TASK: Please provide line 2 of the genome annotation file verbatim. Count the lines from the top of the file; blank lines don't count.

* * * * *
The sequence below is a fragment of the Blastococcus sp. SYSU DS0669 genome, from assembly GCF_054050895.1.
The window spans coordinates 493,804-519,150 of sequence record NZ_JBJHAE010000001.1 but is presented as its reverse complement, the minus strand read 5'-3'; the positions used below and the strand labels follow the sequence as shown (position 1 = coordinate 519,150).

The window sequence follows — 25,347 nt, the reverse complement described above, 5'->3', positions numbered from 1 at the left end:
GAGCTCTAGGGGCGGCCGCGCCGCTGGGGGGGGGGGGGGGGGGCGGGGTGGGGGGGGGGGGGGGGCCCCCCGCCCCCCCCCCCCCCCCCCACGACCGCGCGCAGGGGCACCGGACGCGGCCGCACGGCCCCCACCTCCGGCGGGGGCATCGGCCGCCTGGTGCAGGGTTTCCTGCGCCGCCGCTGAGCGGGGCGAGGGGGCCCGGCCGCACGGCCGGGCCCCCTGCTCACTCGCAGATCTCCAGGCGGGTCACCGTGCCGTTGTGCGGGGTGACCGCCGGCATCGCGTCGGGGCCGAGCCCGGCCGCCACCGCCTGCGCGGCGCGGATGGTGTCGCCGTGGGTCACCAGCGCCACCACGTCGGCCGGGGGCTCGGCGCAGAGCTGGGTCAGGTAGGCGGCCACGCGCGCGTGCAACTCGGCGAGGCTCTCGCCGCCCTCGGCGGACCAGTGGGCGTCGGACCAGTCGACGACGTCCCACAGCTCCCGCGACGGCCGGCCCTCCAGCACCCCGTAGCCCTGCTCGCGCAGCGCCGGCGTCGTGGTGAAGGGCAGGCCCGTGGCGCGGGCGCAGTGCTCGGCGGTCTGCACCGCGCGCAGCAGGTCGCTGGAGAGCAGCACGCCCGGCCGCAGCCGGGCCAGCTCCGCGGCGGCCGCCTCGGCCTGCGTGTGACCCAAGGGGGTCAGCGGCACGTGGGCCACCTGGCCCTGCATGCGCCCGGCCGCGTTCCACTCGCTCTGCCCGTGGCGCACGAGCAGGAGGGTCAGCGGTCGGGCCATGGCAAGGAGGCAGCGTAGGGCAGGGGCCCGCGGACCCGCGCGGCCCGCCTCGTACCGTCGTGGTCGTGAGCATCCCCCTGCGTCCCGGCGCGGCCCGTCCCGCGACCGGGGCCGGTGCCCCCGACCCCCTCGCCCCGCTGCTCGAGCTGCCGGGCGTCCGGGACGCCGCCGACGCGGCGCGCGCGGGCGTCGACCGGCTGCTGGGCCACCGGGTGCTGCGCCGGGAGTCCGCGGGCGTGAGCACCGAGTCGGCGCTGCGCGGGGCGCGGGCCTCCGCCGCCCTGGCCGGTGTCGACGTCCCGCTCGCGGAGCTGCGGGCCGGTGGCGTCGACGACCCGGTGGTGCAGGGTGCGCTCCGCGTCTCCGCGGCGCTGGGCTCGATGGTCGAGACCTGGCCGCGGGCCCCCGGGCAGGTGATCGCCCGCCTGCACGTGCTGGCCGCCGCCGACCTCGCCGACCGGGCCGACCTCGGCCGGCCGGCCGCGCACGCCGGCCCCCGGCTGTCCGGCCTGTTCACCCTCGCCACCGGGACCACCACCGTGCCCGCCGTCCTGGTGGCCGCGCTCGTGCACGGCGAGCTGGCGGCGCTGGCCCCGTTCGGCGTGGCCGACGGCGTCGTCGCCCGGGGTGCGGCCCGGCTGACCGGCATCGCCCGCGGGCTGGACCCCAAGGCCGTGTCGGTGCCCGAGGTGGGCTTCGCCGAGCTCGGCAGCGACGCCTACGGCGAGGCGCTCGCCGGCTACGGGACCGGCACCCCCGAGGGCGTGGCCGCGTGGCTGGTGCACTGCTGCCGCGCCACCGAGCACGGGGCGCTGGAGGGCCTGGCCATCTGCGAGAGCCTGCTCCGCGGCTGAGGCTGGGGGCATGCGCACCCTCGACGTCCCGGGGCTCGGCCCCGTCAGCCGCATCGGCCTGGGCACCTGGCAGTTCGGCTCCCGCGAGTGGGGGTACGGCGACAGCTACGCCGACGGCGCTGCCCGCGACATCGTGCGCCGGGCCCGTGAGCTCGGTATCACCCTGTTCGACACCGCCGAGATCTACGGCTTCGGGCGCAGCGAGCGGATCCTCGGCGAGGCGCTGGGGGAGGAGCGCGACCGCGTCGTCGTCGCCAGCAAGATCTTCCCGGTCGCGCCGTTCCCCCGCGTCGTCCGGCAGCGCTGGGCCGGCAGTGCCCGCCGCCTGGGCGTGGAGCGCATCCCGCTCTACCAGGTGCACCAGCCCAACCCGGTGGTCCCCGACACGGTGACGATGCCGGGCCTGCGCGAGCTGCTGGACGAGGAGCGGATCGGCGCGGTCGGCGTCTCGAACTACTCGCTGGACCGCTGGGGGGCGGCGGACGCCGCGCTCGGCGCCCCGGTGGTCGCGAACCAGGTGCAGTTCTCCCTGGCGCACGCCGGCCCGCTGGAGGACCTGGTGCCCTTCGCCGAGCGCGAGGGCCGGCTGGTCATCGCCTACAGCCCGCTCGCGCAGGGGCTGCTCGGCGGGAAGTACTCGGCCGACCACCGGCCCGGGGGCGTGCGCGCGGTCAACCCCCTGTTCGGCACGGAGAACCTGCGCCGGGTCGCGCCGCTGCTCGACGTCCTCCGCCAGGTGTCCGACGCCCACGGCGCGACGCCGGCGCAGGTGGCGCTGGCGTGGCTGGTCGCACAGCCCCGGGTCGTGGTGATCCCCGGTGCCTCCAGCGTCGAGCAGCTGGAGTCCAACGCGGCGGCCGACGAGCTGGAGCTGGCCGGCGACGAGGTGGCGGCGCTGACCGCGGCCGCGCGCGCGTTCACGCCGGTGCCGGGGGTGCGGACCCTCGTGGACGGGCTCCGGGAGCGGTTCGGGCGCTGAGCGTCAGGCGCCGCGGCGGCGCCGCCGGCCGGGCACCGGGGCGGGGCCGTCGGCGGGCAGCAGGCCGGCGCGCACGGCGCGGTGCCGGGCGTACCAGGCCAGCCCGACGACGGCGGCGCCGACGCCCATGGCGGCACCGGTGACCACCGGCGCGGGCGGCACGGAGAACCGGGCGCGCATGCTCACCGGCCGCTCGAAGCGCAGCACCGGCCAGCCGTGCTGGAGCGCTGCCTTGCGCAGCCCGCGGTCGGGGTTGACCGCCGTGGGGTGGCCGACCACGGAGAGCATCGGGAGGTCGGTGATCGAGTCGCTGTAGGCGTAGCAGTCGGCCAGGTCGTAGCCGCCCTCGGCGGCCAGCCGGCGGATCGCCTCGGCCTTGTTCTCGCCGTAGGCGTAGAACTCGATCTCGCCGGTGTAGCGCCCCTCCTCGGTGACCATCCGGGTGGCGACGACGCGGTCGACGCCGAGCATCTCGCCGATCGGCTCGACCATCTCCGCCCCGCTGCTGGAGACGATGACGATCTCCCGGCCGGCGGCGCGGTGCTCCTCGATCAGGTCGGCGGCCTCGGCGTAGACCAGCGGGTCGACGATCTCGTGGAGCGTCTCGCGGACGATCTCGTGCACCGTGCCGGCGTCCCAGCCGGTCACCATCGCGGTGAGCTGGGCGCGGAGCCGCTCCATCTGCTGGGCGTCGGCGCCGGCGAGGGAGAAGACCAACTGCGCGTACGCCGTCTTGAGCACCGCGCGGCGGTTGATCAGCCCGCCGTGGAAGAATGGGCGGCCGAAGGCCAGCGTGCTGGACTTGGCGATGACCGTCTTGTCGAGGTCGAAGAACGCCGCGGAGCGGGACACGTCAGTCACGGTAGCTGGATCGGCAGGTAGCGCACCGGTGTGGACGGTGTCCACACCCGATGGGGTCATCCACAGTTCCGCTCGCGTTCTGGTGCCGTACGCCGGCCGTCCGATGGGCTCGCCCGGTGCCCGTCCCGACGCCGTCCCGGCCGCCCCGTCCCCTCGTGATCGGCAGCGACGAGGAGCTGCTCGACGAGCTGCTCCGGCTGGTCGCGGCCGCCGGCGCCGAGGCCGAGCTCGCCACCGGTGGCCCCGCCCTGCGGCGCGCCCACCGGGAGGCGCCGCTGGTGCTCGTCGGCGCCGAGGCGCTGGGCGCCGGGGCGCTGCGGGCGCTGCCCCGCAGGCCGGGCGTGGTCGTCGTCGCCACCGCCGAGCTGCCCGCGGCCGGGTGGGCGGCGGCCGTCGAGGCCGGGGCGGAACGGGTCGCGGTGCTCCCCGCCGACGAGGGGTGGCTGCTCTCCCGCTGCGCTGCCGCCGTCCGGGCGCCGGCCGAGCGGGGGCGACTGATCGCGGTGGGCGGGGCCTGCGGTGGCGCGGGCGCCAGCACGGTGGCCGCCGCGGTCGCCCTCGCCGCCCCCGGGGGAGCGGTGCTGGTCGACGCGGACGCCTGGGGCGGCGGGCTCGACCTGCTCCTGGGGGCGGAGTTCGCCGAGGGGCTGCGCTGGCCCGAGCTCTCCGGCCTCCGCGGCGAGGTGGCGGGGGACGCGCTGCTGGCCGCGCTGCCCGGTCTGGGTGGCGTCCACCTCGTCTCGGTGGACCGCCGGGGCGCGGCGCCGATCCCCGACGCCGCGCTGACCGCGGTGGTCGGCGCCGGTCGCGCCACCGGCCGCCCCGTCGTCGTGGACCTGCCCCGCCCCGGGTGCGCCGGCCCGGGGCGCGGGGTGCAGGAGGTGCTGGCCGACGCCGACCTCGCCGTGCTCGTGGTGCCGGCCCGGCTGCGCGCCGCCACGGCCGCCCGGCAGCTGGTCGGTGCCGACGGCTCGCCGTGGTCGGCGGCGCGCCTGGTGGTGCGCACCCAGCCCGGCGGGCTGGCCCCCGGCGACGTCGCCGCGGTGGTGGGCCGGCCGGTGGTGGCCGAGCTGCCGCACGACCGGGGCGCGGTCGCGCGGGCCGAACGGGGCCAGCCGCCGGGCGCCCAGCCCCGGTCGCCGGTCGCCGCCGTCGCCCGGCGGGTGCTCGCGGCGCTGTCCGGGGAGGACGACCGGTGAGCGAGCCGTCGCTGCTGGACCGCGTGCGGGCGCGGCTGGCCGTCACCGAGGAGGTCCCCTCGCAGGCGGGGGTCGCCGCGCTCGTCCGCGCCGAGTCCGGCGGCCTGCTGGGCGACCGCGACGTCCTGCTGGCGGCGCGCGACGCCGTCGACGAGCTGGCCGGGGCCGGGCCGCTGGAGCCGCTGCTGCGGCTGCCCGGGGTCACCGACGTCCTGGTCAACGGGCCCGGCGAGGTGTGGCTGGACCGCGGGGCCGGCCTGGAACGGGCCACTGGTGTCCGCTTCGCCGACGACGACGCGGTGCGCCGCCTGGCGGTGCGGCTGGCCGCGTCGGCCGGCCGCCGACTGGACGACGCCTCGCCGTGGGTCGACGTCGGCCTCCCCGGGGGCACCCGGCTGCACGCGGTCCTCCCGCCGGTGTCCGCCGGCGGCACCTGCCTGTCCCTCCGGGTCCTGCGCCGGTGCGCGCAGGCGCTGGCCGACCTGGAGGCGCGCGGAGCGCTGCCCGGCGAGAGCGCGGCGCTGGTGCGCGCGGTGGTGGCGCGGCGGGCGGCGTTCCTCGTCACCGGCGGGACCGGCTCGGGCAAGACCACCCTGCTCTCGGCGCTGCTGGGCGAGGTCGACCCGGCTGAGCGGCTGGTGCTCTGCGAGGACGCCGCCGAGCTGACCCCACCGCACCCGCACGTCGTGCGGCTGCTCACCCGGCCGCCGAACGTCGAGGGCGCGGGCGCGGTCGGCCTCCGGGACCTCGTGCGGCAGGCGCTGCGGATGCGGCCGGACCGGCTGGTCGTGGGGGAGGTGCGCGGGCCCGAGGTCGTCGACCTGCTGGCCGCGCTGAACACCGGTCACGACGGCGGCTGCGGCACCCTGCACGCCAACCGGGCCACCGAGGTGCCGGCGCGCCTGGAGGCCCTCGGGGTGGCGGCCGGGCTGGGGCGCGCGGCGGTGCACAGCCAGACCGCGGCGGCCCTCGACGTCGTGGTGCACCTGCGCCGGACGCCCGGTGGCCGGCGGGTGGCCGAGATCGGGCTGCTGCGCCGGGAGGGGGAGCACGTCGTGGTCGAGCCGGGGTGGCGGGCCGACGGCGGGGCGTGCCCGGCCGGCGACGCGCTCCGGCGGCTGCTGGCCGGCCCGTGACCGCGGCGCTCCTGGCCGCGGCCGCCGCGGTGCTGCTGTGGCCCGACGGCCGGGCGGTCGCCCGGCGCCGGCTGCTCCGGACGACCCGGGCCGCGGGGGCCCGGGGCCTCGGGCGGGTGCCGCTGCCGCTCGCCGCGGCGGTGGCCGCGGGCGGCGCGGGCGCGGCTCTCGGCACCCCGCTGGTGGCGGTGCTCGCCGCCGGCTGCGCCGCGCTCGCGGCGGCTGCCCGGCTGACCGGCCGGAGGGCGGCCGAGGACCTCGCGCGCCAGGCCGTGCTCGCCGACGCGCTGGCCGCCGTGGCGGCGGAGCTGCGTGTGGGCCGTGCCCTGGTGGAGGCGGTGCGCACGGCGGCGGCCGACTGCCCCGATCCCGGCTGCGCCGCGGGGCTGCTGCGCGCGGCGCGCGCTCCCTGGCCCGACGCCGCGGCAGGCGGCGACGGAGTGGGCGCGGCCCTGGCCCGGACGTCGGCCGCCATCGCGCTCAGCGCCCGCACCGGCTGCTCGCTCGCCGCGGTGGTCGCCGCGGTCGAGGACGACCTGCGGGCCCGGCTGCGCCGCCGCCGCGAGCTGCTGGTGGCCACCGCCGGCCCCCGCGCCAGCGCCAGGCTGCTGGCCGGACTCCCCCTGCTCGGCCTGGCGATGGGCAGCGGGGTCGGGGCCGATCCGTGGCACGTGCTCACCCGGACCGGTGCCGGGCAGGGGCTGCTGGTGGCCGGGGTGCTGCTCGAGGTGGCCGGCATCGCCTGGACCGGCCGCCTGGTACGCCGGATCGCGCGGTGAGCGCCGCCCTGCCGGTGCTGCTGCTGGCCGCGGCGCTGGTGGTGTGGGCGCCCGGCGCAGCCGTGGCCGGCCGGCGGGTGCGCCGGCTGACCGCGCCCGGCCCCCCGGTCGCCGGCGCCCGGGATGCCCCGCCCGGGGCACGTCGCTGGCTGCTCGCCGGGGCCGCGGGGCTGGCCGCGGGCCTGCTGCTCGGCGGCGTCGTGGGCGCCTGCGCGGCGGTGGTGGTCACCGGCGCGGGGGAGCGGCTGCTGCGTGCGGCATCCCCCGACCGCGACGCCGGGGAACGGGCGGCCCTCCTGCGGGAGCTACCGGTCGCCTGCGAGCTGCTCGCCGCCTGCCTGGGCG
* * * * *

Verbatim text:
The window spans coordinates 493,804-519,150 of sequence record NZ_JBJHAE010000001.1 but is presented as its reverse complement, the minus strand read 5'-3'; the positions used below and the strand labels follow the sequence as shown (position 1 = coordinate 519,150).